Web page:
This August 19th is World Photo Day, which celebrates photography on the anniversary of the day on which France bought the patent for the daguerreotype, one of the earliest photographic processes, and released it to the world for free in 1839. At ArchDaily, we understand the importance of photography in architecture—not only as a tool for recording designs, but also as a discipline that many of us enjoy. To celebrate the occasion, we decided to reveal the most popular images ever published on ArchDaily, as selected by you, our readers. Using data gathered from My ArchDaily, we have ranked the 100 most-saved images from our database; read on to see them.
For several decades, a set of oriental practices and techniques have strongly infiltrated the western world. A new program that, as architects, we must start solving more often, and that poses interesting challenges from the point of functional, environmental, and aesthetic.
These disciplines are completely focused on the human being, as they seek to work and satisfy their physical, psychological and spiritual needs, and that's why it seems important to analyze how these needs are being met spatially by architects. Many of the operations taken in these spaces create enabling environments for reflection, introspection, healing, and therefore could also be applied in other relevant programs, such as housing, educational, hospital, and even office spaces.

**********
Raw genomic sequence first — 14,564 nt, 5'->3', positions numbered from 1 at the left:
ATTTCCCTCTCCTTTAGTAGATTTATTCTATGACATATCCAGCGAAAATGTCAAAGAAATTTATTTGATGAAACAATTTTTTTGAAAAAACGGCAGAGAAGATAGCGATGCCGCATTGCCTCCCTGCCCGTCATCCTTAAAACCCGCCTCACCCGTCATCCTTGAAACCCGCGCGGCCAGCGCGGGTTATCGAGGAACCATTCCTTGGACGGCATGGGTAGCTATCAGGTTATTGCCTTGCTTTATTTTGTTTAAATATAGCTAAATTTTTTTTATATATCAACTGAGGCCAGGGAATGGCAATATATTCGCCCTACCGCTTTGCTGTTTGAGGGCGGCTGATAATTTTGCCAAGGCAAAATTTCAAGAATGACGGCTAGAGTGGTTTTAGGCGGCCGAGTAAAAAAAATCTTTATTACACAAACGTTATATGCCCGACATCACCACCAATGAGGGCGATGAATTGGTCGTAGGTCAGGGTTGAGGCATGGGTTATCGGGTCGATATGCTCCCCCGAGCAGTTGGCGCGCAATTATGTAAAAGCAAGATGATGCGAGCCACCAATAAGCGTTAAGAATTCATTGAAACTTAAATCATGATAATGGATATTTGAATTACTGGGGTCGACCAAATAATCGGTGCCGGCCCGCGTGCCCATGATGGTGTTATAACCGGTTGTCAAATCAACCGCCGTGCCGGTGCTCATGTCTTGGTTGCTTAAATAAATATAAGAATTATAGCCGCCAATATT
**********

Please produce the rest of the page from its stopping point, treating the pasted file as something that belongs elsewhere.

This article seeks to draw lessons from some projects already published on our site, in order to perform a kind of guide for designs that helps our community of readers to find inspiration more effectively.
The American Institute of Architects (AIA) has selected seven recipients of the 2016 Small Project Awards. This is the 13th edition of the program, which was established to recognize firms for their excellence in small-project design. This year the winners have been placed into two categories: Category 1, which awards “a small project construction, object, work of environmental art or architectural design element up to $150,000 in construction cost,” and Category 2, given to “A small project construction, up to $1,500,000 in construction cost.”
This year’s winners include a wide variety of program types and sites. Continue after the break for the list and descriptions of the projects.